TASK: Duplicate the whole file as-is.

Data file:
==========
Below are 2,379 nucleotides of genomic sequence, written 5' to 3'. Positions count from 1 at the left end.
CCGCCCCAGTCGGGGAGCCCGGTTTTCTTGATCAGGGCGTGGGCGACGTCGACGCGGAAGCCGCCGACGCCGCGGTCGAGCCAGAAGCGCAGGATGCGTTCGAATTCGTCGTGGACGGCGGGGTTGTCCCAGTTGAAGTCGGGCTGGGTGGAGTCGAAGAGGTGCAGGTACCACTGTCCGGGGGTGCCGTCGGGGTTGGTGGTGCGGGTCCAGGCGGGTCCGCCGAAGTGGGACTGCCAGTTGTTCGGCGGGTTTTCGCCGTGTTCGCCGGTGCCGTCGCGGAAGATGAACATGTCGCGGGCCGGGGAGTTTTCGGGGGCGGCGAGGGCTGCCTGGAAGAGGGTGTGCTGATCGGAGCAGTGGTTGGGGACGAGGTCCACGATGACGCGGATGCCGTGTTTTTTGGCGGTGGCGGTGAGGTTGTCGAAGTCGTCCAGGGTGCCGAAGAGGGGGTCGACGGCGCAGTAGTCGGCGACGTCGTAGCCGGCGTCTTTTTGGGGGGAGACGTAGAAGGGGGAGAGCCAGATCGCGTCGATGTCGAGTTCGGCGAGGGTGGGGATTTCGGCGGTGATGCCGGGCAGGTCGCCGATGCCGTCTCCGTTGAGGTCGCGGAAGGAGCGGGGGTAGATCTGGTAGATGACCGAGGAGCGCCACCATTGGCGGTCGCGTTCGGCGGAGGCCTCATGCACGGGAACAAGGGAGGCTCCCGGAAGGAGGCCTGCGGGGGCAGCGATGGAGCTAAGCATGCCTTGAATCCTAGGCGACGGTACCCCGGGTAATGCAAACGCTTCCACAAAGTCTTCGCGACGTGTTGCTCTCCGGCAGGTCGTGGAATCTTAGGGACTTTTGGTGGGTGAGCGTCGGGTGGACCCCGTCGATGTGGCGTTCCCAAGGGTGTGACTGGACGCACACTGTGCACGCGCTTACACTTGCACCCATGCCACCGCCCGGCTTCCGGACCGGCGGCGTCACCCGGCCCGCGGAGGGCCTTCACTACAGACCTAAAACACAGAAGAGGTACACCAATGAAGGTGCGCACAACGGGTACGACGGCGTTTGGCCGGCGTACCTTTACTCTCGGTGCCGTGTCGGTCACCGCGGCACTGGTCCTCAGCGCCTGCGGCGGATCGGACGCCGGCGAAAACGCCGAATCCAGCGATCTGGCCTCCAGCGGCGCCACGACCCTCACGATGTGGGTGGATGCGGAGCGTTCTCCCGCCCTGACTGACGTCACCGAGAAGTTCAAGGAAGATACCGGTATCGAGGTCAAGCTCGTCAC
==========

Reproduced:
Below are 2,379 nucleotides of genomic sequence, written 5' to 3'. Positions count from 1 at the left end.
CCGCCCCAGTCGGGGAGCCCGGTTTTCTTGATCAGGGCGTGGGCGACGTCGACGCGGAAGCCGCCGACGCCGCGGTCGAGCCAGAAGCGCAGGATGCGTTCGAATTCGTCGTGGACGGCGGGGTTGTCCCAGTTGAAGTCGGGCTGGGTGGAGTCGAAGAGGTGCAGGTACCACTGTCCGGGGGTGCCGTCGGGGTTGGTGGTGCGGGTCCAGGCGGGTCCGCCGAAGTGGGACTGCCAGTTGTTCGGCGGGTTTTCGCCGTGTTCGCCGGTGCCGTCGCGGAAGATGAACATGTCGCGGGCCGGGGAGTTTTCGGGGGCGGCGAGGGCTGCCTGGAAGAGGGTGTGCTGATCGGAGCAGTGGTTGGGGACGAGGTCCACGATGACGCGGATGCCGTGTTTTTTGGCGGTGGCGGTGAGGTTGTCGAAGTCGTCCAGGGTGCCGAAGAGGGGGTCGACGGCGCAGTAGTCGGCGACGTCGTAGCCGGCGTCTTTTTGGGGGGAGACGTAGAAGGGGGAGAGCCAGATCGCGTCGATGTCGAGTTCGGCGAGGGTGGGGATTTCGGCGGTGATGCCGGGCAGGTCGCCGATGCCGTCTCCGTTGAGGTCGCGGAAGGAGCGGGGGTAGATCTGGTAGATGACCGAGGAGCGCCACCATTGGCGGTCGCGTTCGGCGGAGGCCTCATGCACGGGAACAAGGGAGGCTCCCGGAAGGAGGCCTGCGGGGGCAGCGATGGAGCTAAGCATGCCTTGAATCCTAGGCGACGGTACCCCGGGTAATGCAAACGCTTCCACAAAGTCTTCGCGACGTGTTGCTCTCCGGCAGGTCGTGGAATCTTAGGGACTTTTGGTGGGTGAGCGTCGGGTGGACCCCGTCGATGTGGCGTTCCCAAGGGTGTGACTGGACGCACACTGTGCACGCGCTTACACTTGCACCCATGCCACCGCCCGGCTTCCGGACCGGCGGCGTCACCCGGCCCGCGGAGGGCCTTCACTACAGACCTAAAACACAGAAGAGGTACACCAATGAAGGTGCGCACAACGGGTACGACGGCGTTTGGCCGGCGTACCTTTACTCTCGGTGCCGTGTCGGTCACCGCGGCACTGGTCCTCAGCGCCTGCGGCGGATCGGACGCCGGCGAAAACGCCGAATCCAGCGATCTGGCCTCCAGCGGCGCCACGACCCTCACGATGTGGGTGGATGCGGAGCGTTCTCCCGCCCTGACTGACGTCACCGAGAAGTTCAAGGAAGATACCGGTATCGAGGTCAAGCTCGTCAC